The Memory Project: artwork connects students with Bolivian children

Art is a form of communication, of connection, and Orange High School students have experienced this first hand as they create artistic portraits of Bolivian children that will eventually be gifted to the children depict. 

It should be no surprise then to hear that students often delve deeper, spending more time on these projects outside of class – in the end there will be no grade, nor award, but the knowledge that this project is done for the betterment of someone else, that their art can impact another person’s life thousands of miles away in another country. 

“They imagine, ‘What if someone were to do this for me?’,” Orange High School Visual Arts Teacher Rae-Ann Daughtry said. “Their efforts are stronger, and since this is done in their free time, they had to choose to commit to this project, and when they do, I see they have a stronger drive because it is for, it is impacting, someone else.” 

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The Memory Project is a nonprofit organization that began in 2004, and partners with teachers and their students “to create portraits for youth around the world who have faced substantial challenges, such as neglect, abuse, loss of parents, violence, and extreme poverty,” according to the organization’s website. 

Each art student receives a photograph of the child, their name, age, and their favorite color. 

The portrait’s goal is to make the children who are receiving the artwork of themselves feel valued and important, to know that another person around the world has thought about them, and cared about them and their well-being enough to create a personal portrait and fashion it to appeal to that particular child. 

These portraits “act as meaningful pieces of personal history in the future, and for the art students, and is an opportunity to creatively practice kindness and global awareness.” 

Large full color print and digital photographs are collected from global charities operating residential homes, schools and care centers in a number of countries every year, and once the photographs are received and turned into a work of art, they are hand-delivered by the organization, with the students seeing a video of the children receiving the artwork in that area within the country.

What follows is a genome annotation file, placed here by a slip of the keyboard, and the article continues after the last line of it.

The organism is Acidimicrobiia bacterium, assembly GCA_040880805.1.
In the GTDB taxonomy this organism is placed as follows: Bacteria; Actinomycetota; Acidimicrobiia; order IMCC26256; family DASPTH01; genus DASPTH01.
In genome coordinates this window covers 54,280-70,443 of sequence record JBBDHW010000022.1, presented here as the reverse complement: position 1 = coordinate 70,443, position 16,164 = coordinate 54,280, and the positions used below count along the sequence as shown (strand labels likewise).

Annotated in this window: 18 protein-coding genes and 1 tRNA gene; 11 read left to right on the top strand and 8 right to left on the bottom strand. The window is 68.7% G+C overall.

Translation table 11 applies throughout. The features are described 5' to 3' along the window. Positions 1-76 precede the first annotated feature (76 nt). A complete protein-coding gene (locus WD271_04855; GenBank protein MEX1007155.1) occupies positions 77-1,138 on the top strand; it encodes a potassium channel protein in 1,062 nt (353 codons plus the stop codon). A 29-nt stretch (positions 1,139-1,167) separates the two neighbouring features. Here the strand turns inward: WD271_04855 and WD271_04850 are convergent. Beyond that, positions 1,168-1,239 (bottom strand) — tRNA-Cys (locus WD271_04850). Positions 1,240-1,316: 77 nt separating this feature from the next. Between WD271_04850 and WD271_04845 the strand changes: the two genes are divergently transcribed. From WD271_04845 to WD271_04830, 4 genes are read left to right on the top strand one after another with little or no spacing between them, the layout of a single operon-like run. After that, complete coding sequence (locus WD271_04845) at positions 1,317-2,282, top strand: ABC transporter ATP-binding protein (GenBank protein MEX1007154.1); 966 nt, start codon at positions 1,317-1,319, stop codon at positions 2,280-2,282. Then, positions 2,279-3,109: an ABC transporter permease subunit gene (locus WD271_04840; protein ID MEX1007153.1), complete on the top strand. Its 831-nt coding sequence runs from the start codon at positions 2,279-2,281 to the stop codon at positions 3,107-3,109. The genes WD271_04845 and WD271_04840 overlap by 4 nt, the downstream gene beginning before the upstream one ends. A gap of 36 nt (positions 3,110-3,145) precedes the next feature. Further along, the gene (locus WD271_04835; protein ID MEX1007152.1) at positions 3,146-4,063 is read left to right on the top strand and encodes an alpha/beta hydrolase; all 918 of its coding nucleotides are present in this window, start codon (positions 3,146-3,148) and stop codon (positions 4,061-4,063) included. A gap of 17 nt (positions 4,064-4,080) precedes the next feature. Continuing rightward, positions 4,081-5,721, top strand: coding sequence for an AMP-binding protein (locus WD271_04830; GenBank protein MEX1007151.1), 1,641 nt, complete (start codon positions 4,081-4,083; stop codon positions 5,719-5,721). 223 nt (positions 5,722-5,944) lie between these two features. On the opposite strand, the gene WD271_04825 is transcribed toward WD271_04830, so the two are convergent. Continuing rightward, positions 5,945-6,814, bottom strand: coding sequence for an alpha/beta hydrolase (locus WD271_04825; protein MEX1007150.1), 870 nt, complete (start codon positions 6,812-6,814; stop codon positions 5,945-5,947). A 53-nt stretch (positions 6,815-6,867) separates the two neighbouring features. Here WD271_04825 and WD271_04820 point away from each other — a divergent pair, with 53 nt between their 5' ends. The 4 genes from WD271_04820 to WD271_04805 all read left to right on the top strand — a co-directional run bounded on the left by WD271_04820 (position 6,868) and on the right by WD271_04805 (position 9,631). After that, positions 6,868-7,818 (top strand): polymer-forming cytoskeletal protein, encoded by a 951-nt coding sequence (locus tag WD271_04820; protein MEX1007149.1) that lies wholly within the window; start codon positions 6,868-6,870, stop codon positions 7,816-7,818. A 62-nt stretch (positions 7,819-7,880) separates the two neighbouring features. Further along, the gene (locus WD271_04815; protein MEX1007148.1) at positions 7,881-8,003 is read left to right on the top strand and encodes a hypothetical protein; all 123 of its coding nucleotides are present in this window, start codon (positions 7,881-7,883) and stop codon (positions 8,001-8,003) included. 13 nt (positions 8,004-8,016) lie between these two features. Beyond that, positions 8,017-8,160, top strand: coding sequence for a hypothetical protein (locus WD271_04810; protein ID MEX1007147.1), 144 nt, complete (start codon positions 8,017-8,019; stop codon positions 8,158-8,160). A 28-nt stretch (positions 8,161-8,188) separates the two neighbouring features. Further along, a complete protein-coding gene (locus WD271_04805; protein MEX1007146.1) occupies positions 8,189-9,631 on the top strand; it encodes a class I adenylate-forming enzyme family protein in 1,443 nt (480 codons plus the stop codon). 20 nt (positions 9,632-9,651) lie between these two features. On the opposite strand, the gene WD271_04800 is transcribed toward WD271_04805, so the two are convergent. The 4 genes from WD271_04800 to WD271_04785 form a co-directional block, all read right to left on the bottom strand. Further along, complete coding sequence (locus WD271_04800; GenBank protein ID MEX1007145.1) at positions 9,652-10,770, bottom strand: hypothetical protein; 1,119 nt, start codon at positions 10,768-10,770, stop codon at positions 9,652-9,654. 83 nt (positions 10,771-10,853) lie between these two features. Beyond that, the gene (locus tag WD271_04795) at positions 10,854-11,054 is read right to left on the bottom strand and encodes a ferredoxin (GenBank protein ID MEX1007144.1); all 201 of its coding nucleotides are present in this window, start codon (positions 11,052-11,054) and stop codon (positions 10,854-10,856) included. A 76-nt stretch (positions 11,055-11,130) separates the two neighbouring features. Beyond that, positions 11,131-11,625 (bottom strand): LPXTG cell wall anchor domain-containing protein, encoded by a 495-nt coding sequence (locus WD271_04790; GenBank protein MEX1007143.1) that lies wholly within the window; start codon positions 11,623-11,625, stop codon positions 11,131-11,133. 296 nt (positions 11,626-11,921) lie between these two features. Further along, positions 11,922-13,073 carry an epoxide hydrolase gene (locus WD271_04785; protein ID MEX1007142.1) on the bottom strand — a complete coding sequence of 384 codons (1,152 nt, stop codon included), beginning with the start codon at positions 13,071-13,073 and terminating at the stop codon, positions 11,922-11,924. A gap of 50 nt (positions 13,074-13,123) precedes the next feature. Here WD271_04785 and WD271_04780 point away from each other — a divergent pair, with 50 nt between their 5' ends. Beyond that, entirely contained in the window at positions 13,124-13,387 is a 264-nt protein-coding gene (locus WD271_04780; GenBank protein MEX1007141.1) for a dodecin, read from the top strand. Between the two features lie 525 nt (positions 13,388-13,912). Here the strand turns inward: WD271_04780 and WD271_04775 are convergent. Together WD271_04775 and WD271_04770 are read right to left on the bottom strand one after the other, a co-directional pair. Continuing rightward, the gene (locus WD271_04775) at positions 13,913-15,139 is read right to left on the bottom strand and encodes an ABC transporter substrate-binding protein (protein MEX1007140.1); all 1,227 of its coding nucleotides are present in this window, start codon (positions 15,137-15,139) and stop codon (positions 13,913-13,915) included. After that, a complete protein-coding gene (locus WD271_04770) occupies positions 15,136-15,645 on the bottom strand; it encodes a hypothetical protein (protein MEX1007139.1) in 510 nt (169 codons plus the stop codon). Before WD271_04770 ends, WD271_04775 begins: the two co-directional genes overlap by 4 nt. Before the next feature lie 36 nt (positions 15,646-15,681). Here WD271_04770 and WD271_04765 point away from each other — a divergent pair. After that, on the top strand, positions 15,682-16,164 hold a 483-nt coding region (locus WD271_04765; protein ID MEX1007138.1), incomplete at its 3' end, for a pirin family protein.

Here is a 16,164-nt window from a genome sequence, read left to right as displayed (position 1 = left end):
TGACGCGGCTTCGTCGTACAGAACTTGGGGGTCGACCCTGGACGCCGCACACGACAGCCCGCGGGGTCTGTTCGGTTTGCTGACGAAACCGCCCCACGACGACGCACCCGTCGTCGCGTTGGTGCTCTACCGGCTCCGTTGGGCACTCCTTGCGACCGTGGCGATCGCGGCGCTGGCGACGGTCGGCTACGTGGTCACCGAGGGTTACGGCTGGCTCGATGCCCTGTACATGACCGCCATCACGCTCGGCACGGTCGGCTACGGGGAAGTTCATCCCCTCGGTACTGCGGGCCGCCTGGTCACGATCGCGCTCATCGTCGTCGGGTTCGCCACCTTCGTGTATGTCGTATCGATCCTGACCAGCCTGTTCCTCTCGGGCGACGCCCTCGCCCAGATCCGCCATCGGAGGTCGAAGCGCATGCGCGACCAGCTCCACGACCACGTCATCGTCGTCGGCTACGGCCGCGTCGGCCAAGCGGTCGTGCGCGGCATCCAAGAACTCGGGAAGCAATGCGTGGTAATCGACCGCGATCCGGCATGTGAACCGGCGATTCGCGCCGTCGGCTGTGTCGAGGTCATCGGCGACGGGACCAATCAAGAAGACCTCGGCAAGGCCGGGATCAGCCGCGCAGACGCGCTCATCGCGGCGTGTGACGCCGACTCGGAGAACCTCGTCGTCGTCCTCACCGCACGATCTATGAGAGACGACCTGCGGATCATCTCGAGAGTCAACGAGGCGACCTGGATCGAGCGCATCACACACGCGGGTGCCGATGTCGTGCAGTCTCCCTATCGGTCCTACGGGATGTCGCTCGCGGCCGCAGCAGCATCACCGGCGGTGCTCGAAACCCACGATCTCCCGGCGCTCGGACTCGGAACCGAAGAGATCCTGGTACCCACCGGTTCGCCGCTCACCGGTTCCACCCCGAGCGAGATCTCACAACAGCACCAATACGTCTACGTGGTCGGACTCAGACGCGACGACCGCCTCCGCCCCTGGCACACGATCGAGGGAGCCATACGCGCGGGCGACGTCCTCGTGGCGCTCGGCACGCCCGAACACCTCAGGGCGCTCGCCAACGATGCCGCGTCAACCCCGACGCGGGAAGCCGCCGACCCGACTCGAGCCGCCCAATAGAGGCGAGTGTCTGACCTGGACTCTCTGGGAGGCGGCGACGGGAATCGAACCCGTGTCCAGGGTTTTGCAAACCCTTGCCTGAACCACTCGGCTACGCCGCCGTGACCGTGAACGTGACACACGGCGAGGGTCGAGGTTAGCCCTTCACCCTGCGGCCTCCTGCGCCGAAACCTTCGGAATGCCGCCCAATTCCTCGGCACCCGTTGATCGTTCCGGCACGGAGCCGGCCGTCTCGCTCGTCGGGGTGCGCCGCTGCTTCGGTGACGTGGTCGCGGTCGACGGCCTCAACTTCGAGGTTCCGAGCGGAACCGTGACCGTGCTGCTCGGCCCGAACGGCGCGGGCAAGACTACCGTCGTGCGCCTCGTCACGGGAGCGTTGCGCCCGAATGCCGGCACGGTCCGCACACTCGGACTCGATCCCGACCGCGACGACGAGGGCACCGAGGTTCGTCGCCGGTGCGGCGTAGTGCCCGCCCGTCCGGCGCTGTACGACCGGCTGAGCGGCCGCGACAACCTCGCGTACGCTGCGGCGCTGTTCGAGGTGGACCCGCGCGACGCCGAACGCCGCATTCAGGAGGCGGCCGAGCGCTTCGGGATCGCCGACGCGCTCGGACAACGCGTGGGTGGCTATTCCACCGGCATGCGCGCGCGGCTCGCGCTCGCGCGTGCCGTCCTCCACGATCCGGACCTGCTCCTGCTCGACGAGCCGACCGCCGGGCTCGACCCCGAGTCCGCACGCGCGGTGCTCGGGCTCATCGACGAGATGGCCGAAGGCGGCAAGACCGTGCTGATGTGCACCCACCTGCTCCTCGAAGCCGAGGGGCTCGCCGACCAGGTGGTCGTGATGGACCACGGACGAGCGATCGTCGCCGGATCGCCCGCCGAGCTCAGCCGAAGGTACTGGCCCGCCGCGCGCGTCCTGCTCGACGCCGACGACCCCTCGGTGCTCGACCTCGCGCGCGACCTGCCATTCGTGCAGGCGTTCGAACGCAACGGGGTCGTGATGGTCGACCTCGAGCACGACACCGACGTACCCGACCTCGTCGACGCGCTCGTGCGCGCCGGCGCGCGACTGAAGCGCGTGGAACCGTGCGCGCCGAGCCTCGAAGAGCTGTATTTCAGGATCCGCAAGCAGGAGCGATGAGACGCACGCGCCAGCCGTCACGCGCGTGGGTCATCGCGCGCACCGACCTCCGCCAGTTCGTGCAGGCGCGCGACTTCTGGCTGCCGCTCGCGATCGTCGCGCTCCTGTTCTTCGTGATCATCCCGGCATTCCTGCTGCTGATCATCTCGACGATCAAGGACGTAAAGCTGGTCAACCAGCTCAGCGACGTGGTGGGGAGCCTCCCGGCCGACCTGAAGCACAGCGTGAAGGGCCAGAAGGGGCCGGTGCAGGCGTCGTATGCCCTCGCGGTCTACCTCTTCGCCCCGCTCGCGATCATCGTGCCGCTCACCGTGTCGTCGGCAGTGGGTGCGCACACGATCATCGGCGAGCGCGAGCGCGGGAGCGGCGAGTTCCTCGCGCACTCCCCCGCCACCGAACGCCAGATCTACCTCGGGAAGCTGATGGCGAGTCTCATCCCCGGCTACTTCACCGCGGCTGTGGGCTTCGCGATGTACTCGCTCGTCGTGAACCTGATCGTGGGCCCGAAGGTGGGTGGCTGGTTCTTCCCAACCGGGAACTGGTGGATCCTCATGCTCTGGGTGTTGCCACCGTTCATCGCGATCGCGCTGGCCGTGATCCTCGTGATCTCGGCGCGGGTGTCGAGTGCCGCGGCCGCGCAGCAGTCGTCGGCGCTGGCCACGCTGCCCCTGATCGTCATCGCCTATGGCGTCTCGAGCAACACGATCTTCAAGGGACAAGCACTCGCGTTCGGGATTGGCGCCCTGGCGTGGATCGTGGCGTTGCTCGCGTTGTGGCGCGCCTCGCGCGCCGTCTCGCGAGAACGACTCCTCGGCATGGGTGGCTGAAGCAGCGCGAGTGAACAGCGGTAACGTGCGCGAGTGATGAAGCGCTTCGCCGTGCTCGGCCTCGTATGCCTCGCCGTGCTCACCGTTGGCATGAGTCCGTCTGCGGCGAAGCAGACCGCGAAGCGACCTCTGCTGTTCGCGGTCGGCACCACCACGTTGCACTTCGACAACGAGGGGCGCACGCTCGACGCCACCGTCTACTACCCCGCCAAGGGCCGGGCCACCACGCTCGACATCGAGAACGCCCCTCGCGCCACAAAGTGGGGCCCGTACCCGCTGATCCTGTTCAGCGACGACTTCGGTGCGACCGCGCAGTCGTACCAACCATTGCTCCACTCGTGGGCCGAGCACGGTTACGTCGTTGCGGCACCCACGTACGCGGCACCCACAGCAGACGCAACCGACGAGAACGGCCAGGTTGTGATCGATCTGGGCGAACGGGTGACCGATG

“The kids here are really touched by what they see in videos,” Daughtry said. “They say, ‘Look, we made a difference through our art, that art is still cared for and still relevant.’” 

The created artwork mediums are anything from a drawn portrait, a painting, or even digital artwork, and though they have to stick with a more realistic style, they are able to create the work with colors and design that can appeal to that child. 

Last year, students created portraits of children from Brazil, and since, the project has gained popularity and more Orange students, 11 to be exact, participating this year, adding to the more than 90,000 portraits created for children in over 42 countries since the organization’s beginning. 

As the students spend time thinking about the lives of the children in the photographs they received, they were also are given a summary about Bolivia that highlights the fact that though many children are doing well, some kids are facing considerable challenges, and each photograph holds a child with a different story. 

“In particular, to imagine their stories, it is first important to know that Bolivia is the financially poorest country in South America,” the summary read. “Such poverty leads to regrettable trends for many women and children, such as inadequate nutrition, limited health care, substance abuse, and domestic violence. 

“Bolivia’s weak economy also creates a vacuum for narcotics, as many people can make far more money through the drug trade than they can through traditional employment. 

“The children you see in these photos all live in a particularly challenged area on the outskirts of a city, where many families live in one room homes with dirt floors and walls of sheet metal.” 

With each photograph, it affects the worldview of the art student, and in turn, affects the child who receives a piece of art – something very personal to call their own, as many of these children cannot claim many, if any, items of their own. 

“A lot of times the students feel as they don’t make a difference,” Daughtry said. “But they do – they really do, and they need to be able to see and understand that. 

“But this is what this project does, it says if you’re an artist, it doesn’t mean you’re just creating pretty pictures – you can make a difference in someone’s life,” she continued. “And by doing this, they actually recognize that they are.” 

The artwork will be completed within the last week of March and submitted by April 1.